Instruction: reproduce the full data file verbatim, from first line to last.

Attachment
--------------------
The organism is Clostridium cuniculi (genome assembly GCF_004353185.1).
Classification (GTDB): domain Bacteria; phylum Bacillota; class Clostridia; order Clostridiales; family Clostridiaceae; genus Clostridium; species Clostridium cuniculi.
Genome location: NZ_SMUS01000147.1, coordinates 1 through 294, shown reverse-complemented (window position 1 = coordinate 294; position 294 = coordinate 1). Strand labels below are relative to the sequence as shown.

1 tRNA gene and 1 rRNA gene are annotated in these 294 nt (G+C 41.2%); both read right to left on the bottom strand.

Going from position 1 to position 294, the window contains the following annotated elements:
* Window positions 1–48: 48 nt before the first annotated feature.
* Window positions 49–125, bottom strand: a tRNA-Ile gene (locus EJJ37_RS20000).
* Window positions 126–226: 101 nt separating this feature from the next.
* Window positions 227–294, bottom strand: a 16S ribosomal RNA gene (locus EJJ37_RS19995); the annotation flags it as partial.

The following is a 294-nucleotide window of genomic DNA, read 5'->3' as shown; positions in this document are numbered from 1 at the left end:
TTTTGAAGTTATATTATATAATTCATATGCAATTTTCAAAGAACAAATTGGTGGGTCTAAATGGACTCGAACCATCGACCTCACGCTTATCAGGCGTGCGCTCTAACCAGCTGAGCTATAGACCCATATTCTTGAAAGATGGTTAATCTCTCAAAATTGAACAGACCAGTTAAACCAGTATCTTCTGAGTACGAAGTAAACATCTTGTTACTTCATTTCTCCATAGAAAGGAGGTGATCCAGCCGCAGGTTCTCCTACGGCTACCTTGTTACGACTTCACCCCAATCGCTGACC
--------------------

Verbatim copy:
The organism is Clostridium cuniculi (genome assembly GCF_004353185.1).
Classification (GTDB): domain Bacteria; phylum Bacillota; class Clostridia; order Clostridiales; family Clostridiaceae; genus Clostridium; species Clostridium cuniculi.
Genome location: NZ_SMUS01000147.1, coordinates 1 through 294, shown reverse-complemented (window position 1 = coordinate 294; position 294 = coordinate 1). Strand labels below are relative to the sequence as shown.

1 tRNA gene and 1 rRNA gene are annotated in these 294 nt (G+C 41.2%); both read right to left on the bottom strand.

Going from position 1 to position 294, the window contains the following annotated elements:
* Window positions 1–48: 48 nt before the first annotated feature.
* Window positions 49–125, bottom strand: a tRNA-Ile gene (locus EJJ37_RS20000).
* Window positions 126–226: 101 nt separating this feature from the next.
* Window positions 227–294, bottom strand: a 16S ribosomal RNA gene (locus EJJ37_RS19995); the annotation flags it as partial.

The following is a 294-nucleotide window of genomic DNA, read 5'->3' as shown; positions in this document are numbered from 1 at the left end:
TTTTGAAGTTATATTATATAATTCATATGCAATTTTCAAAGAACAAATTGGTGGGTCTAAATGGACTCGAACCATCGACCTCACGCTTATCAGGCGTGCGCTCTAACCAGCTGAGCTATAGACCCATATTCTTGAAAGATGGTTAATCTCTCAAAATTGAACAGACCAGTTAAACCAGTATCTTCTGAGTACGAAGTAAACATCTTGTTACTTCATTTCTCCATAGAAAGGAGGTGATCCAGCCGCAGGTTCTCCTACGGCTACCTTGTTACGACTTCACCCCAATCGCTGACC